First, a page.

I discussed this issue with Dudley Connell, longtime lead singer, guitarist, and band spokesman for The Seldom Scene, one of contemporary bluegrass music’s most important and longest lived bands. I wanted to know how the band, through all its changes in personnel, has maintained its luster. With the retirement of banjo genius Ben Eldridge ending all connection with the original Seldom Scene, founded in 1971 as a jam in Eldridge’s basement, the vibe of The Scene has been retained. Connell, one of the longest standing and most influential figures in bluegrass music, founded The Johnson Mountain Boys, popular as a traditional band from the late ’70s through the ’80s, with occasional reunion shows for the next decade. Connell joined the Scene in 1996. Here’s the original Seldom Scene singing one of their most enduring and well-loved songs in a video captured in 1979.
Connell emphasized that staying fresh has been a goal of the Scene since its earliest days. John Duffey, the multitalented and quirky tenor singer and mandolin player, when first asked to join the group, had insisted on fun as a prerequisite for his joining the group, which soon after its founding began to perform around the Washington, D.C., area before gaining ever wider popularity. Even at its peak, it remained a “part time” band, because most of its members had serious professional careers.
Connell noted that the Seldom Scene wants to keep introducing new music, and they have, while realizing that they have a fan base for whom their music represents a time in their own lives that has deep and real meaning, “maybe something bigger than the music itself.” The band needs to find the “proper balance between the old music and new music to make everybody happy,” Connell said.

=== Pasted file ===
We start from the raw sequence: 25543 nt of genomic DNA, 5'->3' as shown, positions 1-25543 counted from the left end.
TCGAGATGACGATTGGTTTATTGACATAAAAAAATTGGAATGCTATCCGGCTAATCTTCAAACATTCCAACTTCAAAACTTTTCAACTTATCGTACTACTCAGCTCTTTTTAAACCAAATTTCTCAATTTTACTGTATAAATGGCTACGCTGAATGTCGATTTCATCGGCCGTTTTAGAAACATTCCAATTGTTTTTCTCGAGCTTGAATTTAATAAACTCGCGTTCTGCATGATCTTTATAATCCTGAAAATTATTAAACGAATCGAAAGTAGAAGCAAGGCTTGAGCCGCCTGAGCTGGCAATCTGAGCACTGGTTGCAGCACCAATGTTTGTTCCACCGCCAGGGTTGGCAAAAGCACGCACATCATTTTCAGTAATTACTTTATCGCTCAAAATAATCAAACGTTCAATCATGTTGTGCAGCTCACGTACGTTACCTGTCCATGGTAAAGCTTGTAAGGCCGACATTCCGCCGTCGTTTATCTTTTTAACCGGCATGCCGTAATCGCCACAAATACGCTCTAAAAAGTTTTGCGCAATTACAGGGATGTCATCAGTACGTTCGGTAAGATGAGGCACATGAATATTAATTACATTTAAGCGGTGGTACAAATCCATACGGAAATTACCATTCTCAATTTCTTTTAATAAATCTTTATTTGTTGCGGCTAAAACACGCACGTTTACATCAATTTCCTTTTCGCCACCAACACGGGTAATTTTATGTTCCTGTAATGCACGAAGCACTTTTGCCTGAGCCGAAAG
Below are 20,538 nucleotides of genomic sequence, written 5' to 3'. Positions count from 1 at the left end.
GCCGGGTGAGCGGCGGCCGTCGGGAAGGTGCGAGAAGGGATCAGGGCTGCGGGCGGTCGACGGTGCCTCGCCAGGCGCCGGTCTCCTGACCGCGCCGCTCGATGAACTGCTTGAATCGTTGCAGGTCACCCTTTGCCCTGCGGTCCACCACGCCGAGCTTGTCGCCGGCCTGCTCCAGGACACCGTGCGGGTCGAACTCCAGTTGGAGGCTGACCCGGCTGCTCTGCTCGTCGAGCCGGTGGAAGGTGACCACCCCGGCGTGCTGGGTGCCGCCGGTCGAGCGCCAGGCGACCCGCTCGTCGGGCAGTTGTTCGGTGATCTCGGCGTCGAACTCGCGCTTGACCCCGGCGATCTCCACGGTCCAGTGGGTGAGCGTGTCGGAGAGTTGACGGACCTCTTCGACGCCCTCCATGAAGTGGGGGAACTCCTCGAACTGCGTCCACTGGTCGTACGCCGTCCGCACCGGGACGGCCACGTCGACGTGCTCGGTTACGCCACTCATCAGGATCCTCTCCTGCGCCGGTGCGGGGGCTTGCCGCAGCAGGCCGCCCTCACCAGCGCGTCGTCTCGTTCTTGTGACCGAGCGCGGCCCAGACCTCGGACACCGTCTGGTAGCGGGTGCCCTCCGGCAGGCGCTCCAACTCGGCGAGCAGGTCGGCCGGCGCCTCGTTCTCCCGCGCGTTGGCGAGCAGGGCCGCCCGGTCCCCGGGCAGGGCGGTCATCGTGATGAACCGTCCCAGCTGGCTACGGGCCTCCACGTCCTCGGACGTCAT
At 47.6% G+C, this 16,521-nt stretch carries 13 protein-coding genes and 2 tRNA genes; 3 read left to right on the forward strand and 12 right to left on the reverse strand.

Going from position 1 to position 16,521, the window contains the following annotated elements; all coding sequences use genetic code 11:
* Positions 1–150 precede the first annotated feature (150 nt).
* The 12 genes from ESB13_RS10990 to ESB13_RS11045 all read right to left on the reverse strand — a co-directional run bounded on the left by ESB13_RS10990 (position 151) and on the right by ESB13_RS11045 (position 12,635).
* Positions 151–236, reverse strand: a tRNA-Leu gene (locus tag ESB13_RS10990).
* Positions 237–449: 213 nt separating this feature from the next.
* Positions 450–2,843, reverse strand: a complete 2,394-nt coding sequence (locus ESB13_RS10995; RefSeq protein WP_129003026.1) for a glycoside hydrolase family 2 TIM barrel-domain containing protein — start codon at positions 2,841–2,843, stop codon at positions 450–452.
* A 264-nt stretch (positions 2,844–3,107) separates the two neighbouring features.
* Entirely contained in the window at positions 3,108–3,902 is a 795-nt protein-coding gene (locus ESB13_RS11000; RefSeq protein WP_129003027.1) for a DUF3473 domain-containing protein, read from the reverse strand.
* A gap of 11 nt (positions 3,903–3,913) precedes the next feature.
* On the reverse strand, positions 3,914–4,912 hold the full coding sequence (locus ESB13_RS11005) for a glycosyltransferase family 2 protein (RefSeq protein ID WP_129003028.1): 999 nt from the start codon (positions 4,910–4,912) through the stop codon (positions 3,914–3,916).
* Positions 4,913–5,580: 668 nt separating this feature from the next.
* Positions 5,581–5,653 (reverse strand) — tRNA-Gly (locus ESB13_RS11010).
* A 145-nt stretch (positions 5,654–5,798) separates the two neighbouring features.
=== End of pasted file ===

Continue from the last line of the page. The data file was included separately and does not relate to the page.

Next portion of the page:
He contrasted two recent concerts by Van Morrison and Paul McCartney he had attended as examples. He noted that Morrison had refused to play music from his deep and deeply popular catalog of hits in favor of his new recording, while McCartney had played significant material from his newest effort while also providing the audience with plenty of songs from his long and distinguished career. James Taylor, he noted, performed his old songs in new settings, stripping one song down to a solo vocal with guitar accompaniment, while turning another around by adding a lush choir and orchestral background. He noted that changes in Seldom Scene personnel over the years have helped them change colors and musical language, adding freshness to their performances and recordings. With Eldridge’s retirement, the addition of Rickie Simpkins on banjo and fiddle has accomplished such a change. Here’s the current edition of The Seldom Scene:
When musicians aren’t having fun entertaining people with their music, the music itself as well as the audience is the loser. When a band finds itself on a sacred mission to save the tradition, to keep itself alive as it is and was, it loses its vitality. When it celebrates the past and reaches to find the contemporary truth and appeal that works with new audiences, it achieves something special for both those who remember and those being introduced to the music. Music is not an endeavor of deadly seriousness. It must entertain in the present as well as shining a light on its history. Here’s the Seldom Scene having fun with Eric Clapton’s “Lay Down Sally.”